Real-Time departure monitor for Vienna public transport, built for Raspberry Pi
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README.md

Raspberry Pi Real-Time Public Transport Departure Monitor

Shows a real-time departure countdown for the Vienna public transport network (Wiener Linien).

Minimize the waiting time at bus / tram / subway stops by knowing when to leave your apartment and getting there just in time! The little app runs on the Raspberry Pi and uses the real-time departure service of the Vienna public transport network (Wiener Linien) to show the countdown to the next departures for two different lines at your closest station.

Features:

  • Shows the next two departures for two different public transport stops / lines
  • Refreshes countdown every 10 seconds (automatically halves refresh rate in case of the first 20 errors)
  • Auto-starts when booting your Raspberry Pi
  • Configurable through command line parameters
  • Configurable color coding for departure time: best time to leave for the public transport stop -> green display. Medium time -> yellow display. Bad time -> red display.
  • Errors shown in blue

Data source: Uses open data from the City of Vienna.

Code is based on WL-Monitor-Pi from Matthias Bendel / mabe-at and released under the same MIT license - thanks for creating the original project and inspiring this adaption!

Photos

Departure monitor in action, showing real-time coutdown for two different directions of a bus line in Vienna:

Errors with the connection or the service are shown in red:

The Adafruit LCD display needs to be assembled manually:

Preparation

The project requires:

  • Raspberry Pi 1-3 plus SD card
  • If you have a Raspberry Pi 1 or 2, you need an additional Wireless LAN dongle, e.g., the official Raspberry Pi Wifi dongle (Amazon)
  • Adafruit RGB LCD and Keypad Kit for Raspberry Pi (Amazon)

Request your free API key for using the real time departure services of Wiener Linien. Setup your Raspberry Pi for running Python scripts.

Running the app

The app shows departures for two stations & directions - these are called RBLs. You can retrieve the IDs from: https://till.mabe.at/rbl/

Start the script on your Raspberry Pi:

$ python monitor.py -k <API-key> [-p <primary-rbl>] <rbl-1> <rbl-2>

If valid real time data can be retrieved, the real-time countdown is shown in green. It is recommended to supply two RBL IDs; each RBL will get one line in the two-line LCD panel. However, the script also works if only one RBL ID is supplied.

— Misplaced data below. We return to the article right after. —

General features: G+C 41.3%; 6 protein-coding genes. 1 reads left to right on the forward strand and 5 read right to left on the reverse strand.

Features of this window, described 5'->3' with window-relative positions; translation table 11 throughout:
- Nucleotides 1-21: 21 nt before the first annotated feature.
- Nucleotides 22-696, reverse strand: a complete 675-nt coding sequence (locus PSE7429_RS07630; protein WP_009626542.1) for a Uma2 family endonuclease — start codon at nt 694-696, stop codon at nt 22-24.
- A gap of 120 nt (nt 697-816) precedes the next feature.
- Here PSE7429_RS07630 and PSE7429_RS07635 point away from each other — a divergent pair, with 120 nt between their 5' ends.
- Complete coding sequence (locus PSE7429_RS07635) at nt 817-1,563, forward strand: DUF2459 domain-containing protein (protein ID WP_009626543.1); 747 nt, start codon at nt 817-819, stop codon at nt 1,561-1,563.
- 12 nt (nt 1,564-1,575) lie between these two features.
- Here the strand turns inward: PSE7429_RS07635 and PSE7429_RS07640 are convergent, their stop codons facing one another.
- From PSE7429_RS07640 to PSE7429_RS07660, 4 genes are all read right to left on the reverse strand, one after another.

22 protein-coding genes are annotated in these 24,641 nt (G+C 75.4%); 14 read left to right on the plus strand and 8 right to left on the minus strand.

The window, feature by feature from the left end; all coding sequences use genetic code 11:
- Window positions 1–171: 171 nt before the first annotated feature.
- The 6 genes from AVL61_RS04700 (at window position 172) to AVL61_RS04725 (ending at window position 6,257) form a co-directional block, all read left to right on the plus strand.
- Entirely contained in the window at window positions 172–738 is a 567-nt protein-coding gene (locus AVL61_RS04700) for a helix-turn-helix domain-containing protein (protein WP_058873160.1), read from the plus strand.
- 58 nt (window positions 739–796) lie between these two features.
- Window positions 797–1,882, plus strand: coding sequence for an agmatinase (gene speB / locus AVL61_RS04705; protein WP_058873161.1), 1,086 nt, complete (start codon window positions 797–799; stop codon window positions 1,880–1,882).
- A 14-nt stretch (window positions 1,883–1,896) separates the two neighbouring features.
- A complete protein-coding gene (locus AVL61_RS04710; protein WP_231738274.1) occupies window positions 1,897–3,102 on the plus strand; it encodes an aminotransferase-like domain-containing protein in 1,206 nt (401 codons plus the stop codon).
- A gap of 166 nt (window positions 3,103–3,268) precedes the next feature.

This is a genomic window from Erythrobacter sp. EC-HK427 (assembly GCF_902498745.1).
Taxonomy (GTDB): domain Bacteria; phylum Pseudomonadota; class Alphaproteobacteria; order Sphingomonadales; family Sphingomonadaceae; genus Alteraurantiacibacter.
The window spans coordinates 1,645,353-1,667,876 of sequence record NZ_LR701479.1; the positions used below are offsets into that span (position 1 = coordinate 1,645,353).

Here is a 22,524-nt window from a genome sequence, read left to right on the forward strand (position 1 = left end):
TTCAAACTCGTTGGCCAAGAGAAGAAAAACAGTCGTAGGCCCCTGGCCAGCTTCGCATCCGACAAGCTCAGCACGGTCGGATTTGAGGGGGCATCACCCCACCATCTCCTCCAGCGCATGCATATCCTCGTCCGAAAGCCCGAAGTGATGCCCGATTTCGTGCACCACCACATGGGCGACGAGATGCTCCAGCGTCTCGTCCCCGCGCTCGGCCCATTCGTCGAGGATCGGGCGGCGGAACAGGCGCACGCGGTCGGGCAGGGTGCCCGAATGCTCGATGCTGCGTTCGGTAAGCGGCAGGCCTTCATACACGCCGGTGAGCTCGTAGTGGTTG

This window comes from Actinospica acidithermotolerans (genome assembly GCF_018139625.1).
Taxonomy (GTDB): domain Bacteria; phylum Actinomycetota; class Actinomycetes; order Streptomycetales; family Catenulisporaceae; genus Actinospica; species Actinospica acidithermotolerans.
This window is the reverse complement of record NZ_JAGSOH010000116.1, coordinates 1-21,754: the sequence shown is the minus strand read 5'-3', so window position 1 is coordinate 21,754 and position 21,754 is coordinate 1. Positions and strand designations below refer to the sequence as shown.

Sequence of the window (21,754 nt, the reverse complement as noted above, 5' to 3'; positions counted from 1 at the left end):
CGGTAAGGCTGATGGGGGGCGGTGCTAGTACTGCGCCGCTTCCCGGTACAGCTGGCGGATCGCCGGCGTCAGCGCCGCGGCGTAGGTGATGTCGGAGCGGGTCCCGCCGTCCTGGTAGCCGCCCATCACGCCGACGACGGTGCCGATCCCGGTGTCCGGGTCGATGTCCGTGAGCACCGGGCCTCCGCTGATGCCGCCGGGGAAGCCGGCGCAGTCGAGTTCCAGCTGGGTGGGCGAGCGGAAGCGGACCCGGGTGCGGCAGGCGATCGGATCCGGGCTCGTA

By default, the script shows the next two departure countdowns for each RBL. In case there is currently no available countdown for the line, the script will show 'N/A'.

The (optional) primary RBL has to be one of the two RBLs you supplied. The departure times of this RBL will be analyzed for the display color coding of the departure times. The script looks at the next three departures to see if one of those is in the ideal time window to leave your house.

The best / medium minutes to leave the house can currently only be configured directly in the script (lines 15 / 17). Simply supply the countdown minutes for the best departure (= green display) and medium departure (= yellow display). All other departure times will be shown in red color. Default: countdown values of 3 and 4 are best (green). 2 and 5 are medium (yellow). All other countdown values cause the display to be shown in red.

If there was an error retrieving data from the web service, the display will turn blue to inform you the visible data is a bit older. After the second failed attempt in a row, the display shows the exception message on the display so that you know if it is a network or service issue.

The refresh rate can be configured in the script or as optional parameter (-t ). By default it is set to 10 seconds. For the first twenty consecutive errors, the retry time is halved (= 5 seconds) to resolve the issue more quickly in case of a temporary network or service issue.

To issue a refresh immediately, press the DOWN button on the LCD pad for one second. The screen will briefly turn yellow to let you know the command was registered.

Exiting the app

Exit the running app by pressing and holding the SELECT button (left most) on the keypad of the Adafruit LCD board for one second. The display will be turned off and the script exits.

Autostart the app

Instructions are based on: http://www.instructables.com/id/Raspberry-Pi-Launch-Python-script-on-startup/

$ cd /home/pi/WL-Monitor-Pi
$ nano launch_monitor.sh

#!/bin/sh
sleep 10
cd /home/pi/WL-Monitor-Pi
sudo python monitor.py -k <API-key> -p <primary-rbl> <rbl-1> <rbl-2>
cd

$ chmod 755 launch_monitor.sh
$ cd
$ mkdir logs
$ sudo crontab -e

(add line at end)
@reboot sh /home/pi/WL-Monitor-Pi/launch_monitor.sh >/home/pi/logs/cronlog 2>&1
(Ctrl-X, Y, Enter)

$ sudo reboot now

Edit Python script from Windows

An easy way to edit and develop the script is to use a Samba fileshare.

Full setup instructions: https://blogs.msdn.microsoft.com/mustafakasap/2016/02/04/py-01-visual-studio-publish-python-script-on-a-unix-machine-remote-debug/

$ sudo apt-get install samba samba-common-bin
$ sudo nano /etc/samba/smb.conf

[pythonapp]
path=/home/pi/WL-Monitor-Pi
browsable=yes
writable=yes
only guest=no
create mask=0777
directory mask=0777
public=yes

-> Enter in Windows Explorer:

\\<ip address of your Raspberry Pi>\pythonapp

Further Coding Instructions